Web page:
Transfer of Skakel Case Expected
Prosecutor contemplates dropping
charges if case stays in juvenile court
Kellie A. Wagner, The Connecticut Law Tribune
Both prosecution and defense teams are
expecting 39-year-old Michael Skakel to stand
trial as an adult for the 1975 murder of
Greenwich, Conn., teenager Martha Moxley.
Connecticut State's Attorney Jonathan C.
Benedict said that while it is conceivable that
Judge Maureen Dennis might keep the Skakel case
in juvenile court, he was confident the case
would be transferred to Superior Court.
Benedict said he might not prosecute Skakel
should Dennis decide he should be tried as a
Dennis handed down her memorandum of decision
on August 17, ruling the state had proved
reasonable cause to proceed against the Kennedy
cousin for the brutal slaying of his
15-year-old neighbor, Martha Moxley.
Under the state's Transfer Act of 1970, Dennis
cannot ship the case to Superior Court until a
probation officer has investigated Skakel's
background. Among other things, the probation
officer must consider whether or not there is a
facility to house Skakel should he be tried as
a juvenile, and whether the safety of the
community requires Skakel to be jailed at all.
Benedict said that if Skakel were to remain in
a juvenile setting, it would be fruitless for
the state to pursue the case.
"There would be no remedy," Benedict said of
trying to punish Skakel under juvenile terms.
"There would be no probation. No jail time.
You'd be trying a case for nothing,"
According to Benedict, juveniles in 1975 were
often not charged with a specific crime but
rather labeled as juvenile delinquents who
could be rehabilitated, rather than jailed, at
the court's discretion.
In addition, the statue of limitations for
sentencing juveniles in 1975 was five years, or
until the child became an adult.
"It is kind of obvious the court did not
contemplate a case with a 39-year-old
defendant," Benedict said.
Skakel's Stamford, Conn., attorney, Michael
"Mickey" Sherman, of Sherman & Richichi, said
he was very surprised Benedict said he might
not pursue the case if it remained at the
But Sherman said it made sense.
"It is logical," Sherman said. "John is a very
straight forward, no-nonsense guy. I give him a
lot of credit."
Sherman said he too expects the case will be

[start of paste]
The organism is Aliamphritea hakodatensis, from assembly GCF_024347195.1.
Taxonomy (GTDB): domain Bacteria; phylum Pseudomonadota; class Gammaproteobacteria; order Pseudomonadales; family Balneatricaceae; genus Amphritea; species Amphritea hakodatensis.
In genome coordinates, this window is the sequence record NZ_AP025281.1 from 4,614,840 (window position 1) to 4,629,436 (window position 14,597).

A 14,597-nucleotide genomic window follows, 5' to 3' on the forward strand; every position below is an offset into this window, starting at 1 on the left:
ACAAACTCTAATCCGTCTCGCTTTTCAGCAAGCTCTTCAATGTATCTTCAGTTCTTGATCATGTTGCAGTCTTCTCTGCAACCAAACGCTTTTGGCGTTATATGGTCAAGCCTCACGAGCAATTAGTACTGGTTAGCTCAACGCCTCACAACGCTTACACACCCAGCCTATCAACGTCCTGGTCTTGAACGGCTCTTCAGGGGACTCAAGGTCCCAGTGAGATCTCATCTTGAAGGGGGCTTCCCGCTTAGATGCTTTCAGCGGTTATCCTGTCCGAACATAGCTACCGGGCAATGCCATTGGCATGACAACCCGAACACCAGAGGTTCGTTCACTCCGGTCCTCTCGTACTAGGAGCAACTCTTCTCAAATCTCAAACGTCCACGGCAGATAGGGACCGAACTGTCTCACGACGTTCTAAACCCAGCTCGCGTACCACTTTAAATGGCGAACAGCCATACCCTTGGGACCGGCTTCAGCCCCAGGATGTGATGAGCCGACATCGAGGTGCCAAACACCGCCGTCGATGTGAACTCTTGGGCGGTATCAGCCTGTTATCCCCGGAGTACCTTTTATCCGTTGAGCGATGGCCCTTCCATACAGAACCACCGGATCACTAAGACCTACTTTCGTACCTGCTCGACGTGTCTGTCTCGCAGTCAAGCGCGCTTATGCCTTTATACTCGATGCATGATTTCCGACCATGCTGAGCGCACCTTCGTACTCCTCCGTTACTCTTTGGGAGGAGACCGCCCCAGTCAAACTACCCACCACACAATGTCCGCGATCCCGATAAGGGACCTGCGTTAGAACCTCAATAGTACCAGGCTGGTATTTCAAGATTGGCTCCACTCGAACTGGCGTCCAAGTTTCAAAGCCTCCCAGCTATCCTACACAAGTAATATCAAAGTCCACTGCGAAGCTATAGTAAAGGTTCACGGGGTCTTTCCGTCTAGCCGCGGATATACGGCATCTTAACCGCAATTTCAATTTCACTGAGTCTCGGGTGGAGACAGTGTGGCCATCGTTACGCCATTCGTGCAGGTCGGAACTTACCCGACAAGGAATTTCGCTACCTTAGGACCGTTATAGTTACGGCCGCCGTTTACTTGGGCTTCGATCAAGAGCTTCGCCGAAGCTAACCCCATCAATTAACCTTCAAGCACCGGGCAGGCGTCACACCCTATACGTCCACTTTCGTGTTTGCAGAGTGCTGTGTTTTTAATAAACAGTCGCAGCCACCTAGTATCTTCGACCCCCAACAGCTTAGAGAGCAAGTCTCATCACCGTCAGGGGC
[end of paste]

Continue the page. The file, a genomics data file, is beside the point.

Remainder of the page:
transferred to Superior Court. He said he still
disagrees with Dennis on her finding of
"Obviously I disagree," Sherman also told Court
TV earlier this month. "I don't believe
reasonable cause does exist. But I'm not
Dennis said in her decision that she found
state's witnesses John Higgins and Gregory
Coleman, classmates of Skakel's from Maine's
Elan School for troubled youth, as well as
Andrew Pugh, a neighbor of Skakel's from
Greenwich, credible and that none of the
defense's witnesses directly refuted the
essence of their testimony.
Tara Knight, a criminal law specialist with New
Haven, Conn.'s Knight & Conway who aided the
Elan School counsel during earlier grand jury
proceedings against Skakel, said she disagreed
with Dennis on the credibility of the witnesses
from the school.
"I am familiar with the evidence and it's
shocking," Knight said of the witnesses'
inconsistent testimony. "These are 25-year-old
memories of substance abusers."
Knight did agree with Benedict that prosecuting
Skakel as a juvenile would be a waste of time,
especially since Skakel has lead an exemplary
life since he left the Elan School in the late
However, Frank Garr, one of the original
investigators of the Moxley murder with the
Greenwich Police Department, predicted the case
would be transferred to an adult court within a
"It always bothered me that never enough work
was done in investigating Michael," said Garr,
now an inspector in Benedict's office.
Both Garr and Benedict said they had "a lot
more evidence" to present against Skakel,
should the case be transferred, but declined to
David Fein, an attorney with Stamford's Wiggin
& Dana representing the media, has asked Dennis
to open court records in the case, including
the arrest warrant and supporting affidavits.
Dennis has sealed the records as they would be
in juvenile court. Fein said he is keeping a
close watch over whether the case will be
transferred, and is concerned Dennis would keep
the records sealed even if Skakel is
transferred to Superior Court.
"There would be very compelling reasons for us
to have them opened," Fein said.